Yet Rodgers is a grievance junkie, perpetually dissatisfied with his coaches, his team, the NFL, the union, his own family, and now, apparently, the scientific community and much of mainstream society. Rodgers believes he's a better general manager, epidemiologist, and (presumably) game show host than the folks who do those things for a living, and he's bitterly disappointed at all of us who are foolish enough to disagree. He's never a very happy camper.
Rodgers is also stunningly fragile. He awkwardly misrepresented his vaccination status at the start of training camp (around the same time he was publicly castigating the Packers for 10 years of personnel decisions he didn't like), lest he endure the sort of criticism Carson Wentz and Kirk Cousins weathered for about 72 hours each. He tangled Packers coaches and teammates into his sad little fabrication for months. Then he lashed out with one of his all-too-common self-serving manifestos when the fib was exposed.
Like many wealthy, successful people, Rodgers expects to be worshipped from afar. Unconditionally worshipped, in his case, and from very afar. But he just completed an evolution from "eccentric sports personality" to "polarizing sociopolitical personality," and will likely spend the rest of his life in that ecosystem. No ManningCasts or Newlywed Game gigs after retirement for Aaron Rodgers! Just appearances on wannabe-edgy podcasts which will patronizingly allow him to spew nonsense in exchange for engagement; hermetically scripted interviews with puff-piece journalists who will nearly be strip-searched before they are granted an audience; and finally a Hall of Fame speech that's sure to sound like a screed from a spurned lover.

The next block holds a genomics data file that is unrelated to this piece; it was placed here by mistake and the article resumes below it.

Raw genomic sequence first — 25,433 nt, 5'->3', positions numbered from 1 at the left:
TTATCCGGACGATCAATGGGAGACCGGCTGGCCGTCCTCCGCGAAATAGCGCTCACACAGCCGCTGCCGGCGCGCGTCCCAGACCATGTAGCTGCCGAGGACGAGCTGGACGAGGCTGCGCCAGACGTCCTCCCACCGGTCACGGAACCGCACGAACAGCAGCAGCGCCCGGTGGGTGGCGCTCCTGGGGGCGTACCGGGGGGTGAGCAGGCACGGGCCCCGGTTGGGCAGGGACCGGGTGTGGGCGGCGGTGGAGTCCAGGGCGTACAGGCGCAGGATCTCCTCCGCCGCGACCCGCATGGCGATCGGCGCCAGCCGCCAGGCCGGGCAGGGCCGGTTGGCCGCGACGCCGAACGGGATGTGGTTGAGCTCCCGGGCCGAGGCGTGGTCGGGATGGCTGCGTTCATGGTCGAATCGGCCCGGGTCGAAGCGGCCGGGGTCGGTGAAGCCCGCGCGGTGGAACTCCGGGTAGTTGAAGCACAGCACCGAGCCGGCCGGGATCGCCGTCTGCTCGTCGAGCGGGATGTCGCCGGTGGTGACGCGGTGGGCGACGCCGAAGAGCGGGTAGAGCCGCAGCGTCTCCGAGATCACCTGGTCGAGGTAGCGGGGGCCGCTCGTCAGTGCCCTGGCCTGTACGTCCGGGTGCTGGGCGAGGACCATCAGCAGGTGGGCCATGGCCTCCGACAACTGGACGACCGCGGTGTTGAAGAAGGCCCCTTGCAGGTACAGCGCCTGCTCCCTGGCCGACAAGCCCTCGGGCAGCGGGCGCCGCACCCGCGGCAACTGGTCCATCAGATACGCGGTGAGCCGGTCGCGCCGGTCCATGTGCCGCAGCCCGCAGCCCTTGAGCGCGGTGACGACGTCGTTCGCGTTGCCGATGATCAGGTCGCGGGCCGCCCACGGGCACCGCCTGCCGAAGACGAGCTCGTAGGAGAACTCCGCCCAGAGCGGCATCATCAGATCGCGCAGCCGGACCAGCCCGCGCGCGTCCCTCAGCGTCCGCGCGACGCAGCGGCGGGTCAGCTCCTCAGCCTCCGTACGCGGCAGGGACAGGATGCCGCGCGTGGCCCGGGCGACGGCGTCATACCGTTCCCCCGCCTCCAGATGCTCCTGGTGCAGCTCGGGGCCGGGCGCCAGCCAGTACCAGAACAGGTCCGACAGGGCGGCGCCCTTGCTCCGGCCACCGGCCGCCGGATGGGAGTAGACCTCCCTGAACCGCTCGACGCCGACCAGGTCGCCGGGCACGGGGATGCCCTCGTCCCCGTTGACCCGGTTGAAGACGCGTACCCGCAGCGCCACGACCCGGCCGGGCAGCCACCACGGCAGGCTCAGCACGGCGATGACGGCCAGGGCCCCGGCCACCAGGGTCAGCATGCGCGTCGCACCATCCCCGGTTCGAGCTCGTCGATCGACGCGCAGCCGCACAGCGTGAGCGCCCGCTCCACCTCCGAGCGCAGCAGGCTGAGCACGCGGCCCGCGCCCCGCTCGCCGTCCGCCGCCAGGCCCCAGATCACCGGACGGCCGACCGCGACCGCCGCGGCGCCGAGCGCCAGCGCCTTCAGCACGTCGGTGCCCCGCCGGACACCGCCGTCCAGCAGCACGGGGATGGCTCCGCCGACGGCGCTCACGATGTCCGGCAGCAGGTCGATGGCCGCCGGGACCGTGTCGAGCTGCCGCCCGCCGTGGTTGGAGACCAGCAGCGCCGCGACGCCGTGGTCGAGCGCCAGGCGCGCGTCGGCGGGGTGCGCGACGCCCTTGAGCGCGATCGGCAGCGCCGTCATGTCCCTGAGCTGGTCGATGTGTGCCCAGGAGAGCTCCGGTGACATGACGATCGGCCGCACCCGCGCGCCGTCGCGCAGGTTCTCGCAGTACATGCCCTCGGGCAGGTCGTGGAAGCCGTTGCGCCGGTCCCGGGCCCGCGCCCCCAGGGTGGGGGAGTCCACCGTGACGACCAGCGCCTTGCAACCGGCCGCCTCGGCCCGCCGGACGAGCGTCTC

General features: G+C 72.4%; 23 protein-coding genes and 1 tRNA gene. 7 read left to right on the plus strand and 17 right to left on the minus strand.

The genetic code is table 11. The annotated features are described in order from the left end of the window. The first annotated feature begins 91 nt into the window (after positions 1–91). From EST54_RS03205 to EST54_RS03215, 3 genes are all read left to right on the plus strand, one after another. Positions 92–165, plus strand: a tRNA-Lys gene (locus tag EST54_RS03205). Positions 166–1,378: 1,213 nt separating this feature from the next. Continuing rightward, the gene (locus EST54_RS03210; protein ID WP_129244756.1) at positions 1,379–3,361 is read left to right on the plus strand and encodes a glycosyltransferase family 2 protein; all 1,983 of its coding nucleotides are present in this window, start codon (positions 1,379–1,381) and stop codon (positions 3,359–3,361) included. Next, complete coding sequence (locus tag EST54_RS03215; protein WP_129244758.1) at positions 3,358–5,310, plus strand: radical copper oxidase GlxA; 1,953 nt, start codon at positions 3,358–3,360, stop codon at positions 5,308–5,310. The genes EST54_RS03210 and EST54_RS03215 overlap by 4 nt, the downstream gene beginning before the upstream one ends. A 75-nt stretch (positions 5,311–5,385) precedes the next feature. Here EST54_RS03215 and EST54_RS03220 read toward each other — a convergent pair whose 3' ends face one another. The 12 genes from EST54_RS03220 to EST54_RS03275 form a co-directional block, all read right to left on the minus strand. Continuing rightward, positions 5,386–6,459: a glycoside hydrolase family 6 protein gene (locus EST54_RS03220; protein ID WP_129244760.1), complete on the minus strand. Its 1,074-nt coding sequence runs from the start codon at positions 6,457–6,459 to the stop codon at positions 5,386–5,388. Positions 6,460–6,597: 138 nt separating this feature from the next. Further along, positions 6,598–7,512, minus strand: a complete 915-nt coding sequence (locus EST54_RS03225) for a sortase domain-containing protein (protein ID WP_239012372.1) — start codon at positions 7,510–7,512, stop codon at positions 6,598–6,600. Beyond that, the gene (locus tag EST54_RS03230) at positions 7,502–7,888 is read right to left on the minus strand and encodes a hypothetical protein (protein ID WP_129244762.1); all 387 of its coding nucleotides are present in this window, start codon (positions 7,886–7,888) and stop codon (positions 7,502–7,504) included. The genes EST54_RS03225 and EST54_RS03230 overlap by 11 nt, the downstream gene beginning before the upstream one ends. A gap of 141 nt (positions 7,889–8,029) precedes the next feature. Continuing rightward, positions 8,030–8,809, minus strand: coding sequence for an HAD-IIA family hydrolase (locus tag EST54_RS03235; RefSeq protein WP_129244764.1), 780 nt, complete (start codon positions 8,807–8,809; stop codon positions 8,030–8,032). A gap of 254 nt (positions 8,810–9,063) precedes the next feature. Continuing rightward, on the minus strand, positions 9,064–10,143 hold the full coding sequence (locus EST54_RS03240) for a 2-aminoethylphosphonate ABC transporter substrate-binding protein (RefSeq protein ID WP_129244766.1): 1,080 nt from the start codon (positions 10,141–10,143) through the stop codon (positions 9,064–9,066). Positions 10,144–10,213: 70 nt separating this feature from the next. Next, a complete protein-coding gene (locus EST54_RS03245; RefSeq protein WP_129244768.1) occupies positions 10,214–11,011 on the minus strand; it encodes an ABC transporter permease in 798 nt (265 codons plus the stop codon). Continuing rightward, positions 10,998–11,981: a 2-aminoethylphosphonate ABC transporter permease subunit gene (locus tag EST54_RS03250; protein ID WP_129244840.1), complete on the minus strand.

Many folks thrive in the briar patch Rodgers just chose for himself: speaking your mind on the Internet can be fun (or at least tolerable) for the quick-witted and thick-skinned. But Rodgers hasn't found joy in a career and industry that has treated him with deference since he was barely old enough to buy a beer. He just spent three months twisting common sense into pretzels to avoid a little public shaming. He's not the sort of fella who will enjoy being one of the public faces of the anti-vax movement and its adjacencies.
So Rodgers is hereby sentenced to be himself. He is sentenced to someday endure a week of inescapable Super Bowl press conferences in front of the international media. He is sentenced to another offseason of trade/relocation conversations, this time infused with far more skepticism about the type of teammate/leader/individual his new team is getting than he dealt with last year. He is sentenced to getting name-dropped by political figures that he, at least publicly, wants nothing to do with. He is sentenced to SNL skits and future Josh Allen State Farm commercials.
I wish Rodgers everything he wishes for himself. I hope he plays and achieves success until he's Tom Brady's age, all the while contemptuous of his coaches, the league, the union, the media, the fans, and all but the few teammates consigned to his touring entourage, quietly seething until the end about his own perceived victimhood.
It's a punishment, after all, that truly fits the crime.